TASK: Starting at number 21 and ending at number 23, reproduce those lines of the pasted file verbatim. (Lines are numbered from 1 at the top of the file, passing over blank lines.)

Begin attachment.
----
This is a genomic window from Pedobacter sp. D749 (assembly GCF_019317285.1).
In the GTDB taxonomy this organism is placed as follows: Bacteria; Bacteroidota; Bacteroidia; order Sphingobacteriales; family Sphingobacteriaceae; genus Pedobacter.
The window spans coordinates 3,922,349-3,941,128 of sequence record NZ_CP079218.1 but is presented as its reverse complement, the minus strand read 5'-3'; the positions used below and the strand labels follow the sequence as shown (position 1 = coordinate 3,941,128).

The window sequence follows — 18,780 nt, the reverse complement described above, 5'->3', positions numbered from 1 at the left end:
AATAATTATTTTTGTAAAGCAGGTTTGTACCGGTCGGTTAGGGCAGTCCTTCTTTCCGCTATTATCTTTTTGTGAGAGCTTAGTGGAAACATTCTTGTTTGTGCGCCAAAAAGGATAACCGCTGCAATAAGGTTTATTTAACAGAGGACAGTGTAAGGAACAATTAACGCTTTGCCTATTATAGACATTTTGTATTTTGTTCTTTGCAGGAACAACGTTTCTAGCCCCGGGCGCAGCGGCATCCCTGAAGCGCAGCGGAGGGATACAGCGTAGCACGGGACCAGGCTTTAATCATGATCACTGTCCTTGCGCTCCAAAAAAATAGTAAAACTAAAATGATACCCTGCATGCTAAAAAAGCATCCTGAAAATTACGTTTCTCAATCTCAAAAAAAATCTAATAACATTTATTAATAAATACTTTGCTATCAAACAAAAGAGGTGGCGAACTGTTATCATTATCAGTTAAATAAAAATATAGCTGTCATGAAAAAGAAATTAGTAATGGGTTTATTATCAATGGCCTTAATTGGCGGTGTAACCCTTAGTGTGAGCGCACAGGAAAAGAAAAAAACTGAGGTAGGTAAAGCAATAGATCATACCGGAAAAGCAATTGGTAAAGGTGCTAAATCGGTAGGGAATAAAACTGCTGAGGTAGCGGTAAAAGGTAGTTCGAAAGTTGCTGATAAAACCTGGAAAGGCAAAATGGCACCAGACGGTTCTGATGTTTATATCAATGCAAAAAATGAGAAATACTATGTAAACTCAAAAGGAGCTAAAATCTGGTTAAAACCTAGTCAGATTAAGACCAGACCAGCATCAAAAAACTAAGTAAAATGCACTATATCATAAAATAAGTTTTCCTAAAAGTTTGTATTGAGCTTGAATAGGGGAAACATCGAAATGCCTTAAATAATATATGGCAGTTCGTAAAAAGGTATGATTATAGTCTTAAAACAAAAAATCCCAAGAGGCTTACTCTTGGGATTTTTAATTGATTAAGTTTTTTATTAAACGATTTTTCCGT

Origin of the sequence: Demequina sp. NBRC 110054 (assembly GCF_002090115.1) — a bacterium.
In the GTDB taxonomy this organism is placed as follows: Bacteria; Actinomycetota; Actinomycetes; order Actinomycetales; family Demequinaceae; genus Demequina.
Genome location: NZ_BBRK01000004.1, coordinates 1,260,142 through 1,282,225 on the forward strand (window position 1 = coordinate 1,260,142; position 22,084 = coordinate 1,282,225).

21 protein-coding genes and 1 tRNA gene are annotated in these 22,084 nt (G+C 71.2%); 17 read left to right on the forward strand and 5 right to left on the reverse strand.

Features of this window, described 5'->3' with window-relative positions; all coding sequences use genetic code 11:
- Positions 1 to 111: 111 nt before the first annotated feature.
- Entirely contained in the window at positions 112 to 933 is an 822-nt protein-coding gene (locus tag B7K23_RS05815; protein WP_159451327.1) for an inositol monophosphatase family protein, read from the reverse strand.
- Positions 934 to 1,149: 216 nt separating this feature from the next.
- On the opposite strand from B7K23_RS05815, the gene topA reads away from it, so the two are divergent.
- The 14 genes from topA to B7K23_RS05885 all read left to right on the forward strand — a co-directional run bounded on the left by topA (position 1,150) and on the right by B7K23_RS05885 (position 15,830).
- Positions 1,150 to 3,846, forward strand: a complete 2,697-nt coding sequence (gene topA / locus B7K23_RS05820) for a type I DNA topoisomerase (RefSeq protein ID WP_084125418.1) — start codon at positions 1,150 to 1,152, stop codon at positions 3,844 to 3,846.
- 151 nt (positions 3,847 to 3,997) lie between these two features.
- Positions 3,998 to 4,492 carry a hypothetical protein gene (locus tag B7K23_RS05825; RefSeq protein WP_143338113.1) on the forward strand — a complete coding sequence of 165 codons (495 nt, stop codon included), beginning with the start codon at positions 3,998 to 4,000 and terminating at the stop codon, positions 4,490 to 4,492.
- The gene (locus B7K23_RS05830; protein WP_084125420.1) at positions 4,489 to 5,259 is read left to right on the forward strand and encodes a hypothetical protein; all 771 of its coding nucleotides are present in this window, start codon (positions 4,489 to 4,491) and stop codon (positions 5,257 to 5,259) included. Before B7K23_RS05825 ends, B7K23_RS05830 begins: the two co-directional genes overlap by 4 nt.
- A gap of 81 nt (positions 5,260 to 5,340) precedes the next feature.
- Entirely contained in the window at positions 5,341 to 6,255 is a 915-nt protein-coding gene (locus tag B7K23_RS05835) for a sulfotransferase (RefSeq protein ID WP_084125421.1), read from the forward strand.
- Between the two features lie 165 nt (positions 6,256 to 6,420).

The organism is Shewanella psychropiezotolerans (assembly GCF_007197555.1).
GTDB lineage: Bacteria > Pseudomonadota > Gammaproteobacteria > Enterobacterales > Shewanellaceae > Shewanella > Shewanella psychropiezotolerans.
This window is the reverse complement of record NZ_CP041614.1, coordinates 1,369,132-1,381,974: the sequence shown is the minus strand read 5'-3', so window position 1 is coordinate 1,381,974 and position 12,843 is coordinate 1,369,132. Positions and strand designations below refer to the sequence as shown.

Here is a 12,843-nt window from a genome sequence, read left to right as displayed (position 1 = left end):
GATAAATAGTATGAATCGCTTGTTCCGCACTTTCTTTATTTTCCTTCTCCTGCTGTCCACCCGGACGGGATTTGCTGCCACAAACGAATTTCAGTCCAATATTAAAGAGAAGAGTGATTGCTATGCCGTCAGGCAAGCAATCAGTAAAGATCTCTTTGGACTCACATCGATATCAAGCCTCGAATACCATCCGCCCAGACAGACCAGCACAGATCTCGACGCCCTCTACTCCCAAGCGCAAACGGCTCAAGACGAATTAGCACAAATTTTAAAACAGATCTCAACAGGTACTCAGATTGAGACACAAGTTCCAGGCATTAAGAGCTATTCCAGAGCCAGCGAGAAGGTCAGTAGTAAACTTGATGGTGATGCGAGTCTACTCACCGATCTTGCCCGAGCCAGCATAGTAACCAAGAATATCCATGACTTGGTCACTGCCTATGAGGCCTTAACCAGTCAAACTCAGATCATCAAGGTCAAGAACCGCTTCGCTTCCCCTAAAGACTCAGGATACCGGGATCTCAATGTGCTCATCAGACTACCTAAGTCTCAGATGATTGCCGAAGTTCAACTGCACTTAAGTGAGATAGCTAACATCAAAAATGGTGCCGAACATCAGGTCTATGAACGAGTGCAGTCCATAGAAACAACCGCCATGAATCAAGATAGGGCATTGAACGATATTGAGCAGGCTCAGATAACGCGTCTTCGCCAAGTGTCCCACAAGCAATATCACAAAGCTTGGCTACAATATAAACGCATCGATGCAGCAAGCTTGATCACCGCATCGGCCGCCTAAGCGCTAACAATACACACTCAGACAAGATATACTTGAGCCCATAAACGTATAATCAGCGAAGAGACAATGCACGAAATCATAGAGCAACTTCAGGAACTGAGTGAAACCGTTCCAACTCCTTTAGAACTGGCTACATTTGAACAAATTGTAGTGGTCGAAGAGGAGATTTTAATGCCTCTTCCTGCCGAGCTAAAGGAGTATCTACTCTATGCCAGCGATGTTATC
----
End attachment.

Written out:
- Entirely contained in the window at positions 5,341 to 6,255 is a 915-nt protein-coding gene (locus tag B7K23_RS05835) for a sulfotransferase (RefSeq protein ID WP_084125421.1), read from the forward strand.
- Between the two features lie 165 nt (positions 6,256 to 6,420).

The organism is Shewanella psychropiezotolerans (assembly GCF_007197555.1).